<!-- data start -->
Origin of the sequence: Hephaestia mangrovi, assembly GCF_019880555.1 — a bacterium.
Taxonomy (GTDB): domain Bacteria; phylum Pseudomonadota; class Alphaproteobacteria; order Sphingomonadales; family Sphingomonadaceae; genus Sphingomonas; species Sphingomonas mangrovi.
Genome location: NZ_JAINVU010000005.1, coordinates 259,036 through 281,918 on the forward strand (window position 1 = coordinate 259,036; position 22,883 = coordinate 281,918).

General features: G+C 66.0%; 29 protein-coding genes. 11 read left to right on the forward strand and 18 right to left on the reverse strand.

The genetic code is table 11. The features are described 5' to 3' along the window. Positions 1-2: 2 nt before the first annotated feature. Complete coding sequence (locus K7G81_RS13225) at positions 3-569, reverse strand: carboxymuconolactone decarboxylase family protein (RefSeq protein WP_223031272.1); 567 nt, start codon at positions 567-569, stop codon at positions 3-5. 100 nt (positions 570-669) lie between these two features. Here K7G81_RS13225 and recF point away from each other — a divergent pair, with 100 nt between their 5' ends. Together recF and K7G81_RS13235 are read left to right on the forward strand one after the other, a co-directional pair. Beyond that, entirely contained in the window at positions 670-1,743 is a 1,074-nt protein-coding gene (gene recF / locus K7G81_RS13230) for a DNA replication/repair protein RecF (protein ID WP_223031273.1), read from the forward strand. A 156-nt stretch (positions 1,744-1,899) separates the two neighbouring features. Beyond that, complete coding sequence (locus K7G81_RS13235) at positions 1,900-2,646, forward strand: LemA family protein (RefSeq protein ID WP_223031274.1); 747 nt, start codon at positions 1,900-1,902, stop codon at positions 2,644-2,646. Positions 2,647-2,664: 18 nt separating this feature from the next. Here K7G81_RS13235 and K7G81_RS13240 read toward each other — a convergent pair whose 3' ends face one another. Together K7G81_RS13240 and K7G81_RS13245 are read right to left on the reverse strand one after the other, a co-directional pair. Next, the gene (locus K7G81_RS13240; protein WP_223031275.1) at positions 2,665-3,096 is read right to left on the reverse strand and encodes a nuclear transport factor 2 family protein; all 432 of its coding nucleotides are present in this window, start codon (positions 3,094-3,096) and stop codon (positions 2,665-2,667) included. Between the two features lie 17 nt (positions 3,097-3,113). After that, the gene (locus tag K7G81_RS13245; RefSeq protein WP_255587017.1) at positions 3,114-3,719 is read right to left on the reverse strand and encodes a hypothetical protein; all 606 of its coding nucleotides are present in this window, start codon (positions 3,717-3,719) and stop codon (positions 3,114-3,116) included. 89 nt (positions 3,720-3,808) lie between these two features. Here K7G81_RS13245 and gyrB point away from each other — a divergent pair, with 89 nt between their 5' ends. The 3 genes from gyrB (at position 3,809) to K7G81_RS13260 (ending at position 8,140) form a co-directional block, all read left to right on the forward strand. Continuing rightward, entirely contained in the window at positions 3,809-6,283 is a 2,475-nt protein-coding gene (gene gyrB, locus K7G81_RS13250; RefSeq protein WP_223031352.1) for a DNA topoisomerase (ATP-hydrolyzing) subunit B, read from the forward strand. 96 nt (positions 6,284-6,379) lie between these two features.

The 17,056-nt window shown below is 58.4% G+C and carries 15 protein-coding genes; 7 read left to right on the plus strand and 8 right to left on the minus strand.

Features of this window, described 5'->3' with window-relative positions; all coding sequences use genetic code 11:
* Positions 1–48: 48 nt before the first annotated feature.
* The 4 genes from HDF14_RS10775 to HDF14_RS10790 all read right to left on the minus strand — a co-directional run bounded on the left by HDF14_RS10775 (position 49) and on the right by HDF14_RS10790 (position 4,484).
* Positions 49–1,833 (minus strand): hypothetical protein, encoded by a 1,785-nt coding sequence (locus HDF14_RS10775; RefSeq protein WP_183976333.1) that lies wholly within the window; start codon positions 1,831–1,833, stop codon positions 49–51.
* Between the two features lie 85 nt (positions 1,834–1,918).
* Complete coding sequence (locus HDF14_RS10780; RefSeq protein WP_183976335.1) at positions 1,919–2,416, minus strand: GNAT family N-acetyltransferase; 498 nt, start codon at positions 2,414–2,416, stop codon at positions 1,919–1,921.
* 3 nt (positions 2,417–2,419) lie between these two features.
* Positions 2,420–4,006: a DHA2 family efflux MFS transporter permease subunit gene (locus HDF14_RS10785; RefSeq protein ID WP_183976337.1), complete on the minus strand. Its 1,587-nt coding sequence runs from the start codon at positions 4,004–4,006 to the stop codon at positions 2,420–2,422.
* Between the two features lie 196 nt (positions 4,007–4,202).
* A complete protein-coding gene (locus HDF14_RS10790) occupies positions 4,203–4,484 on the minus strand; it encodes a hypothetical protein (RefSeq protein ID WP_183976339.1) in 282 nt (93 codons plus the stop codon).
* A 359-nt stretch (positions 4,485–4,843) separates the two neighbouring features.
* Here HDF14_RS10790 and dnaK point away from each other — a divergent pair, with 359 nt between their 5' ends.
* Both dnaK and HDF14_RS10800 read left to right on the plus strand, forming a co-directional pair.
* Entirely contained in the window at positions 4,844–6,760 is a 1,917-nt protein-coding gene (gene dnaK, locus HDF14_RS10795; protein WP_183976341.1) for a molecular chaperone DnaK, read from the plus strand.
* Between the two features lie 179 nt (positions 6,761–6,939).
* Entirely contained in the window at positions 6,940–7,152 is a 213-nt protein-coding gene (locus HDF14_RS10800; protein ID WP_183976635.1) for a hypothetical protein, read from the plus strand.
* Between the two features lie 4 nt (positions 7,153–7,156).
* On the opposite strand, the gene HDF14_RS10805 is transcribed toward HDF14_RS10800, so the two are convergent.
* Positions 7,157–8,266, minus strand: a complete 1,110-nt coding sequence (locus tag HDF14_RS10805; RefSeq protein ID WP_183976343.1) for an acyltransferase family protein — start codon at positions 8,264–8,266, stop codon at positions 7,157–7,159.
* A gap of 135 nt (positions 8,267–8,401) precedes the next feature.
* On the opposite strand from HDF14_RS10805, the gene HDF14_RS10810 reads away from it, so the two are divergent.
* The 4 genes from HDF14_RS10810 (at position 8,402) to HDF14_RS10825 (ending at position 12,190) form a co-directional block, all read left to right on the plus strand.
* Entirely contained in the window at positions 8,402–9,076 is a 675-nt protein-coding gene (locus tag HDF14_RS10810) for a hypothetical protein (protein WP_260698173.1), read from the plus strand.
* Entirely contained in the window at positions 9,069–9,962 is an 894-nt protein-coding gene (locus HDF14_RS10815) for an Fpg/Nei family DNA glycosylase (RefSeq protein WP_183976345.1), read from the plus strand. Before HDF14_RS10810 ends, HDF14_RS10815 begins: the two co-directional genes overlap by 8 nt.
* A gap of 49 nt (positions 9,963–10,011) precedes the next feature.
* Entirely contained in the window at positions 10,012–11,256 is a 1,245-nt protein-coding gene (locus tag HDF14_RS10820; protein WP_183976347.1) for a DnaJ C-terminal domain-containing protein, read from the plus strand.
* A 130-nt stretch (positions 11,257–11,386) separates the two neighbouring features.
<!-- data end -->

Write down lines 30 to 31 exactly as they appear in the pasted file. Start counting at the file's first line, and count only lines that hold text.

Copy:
* Entirely contained in the window at positions 9,069–9,962 is an 894-nt protein-coding gene (locus HDF14_RS10815) for an Fpg/Nei family DNA glycosylase (RefSeq protein WP_183976345.1), read from the plus strand. Before HDF14_RS10810 ends, HDF14_RS10815 begins: the two co-directional genes overlap by 8 nt.
* A gap of 49 nt (positions 9,963–10,011) precedes the next feature.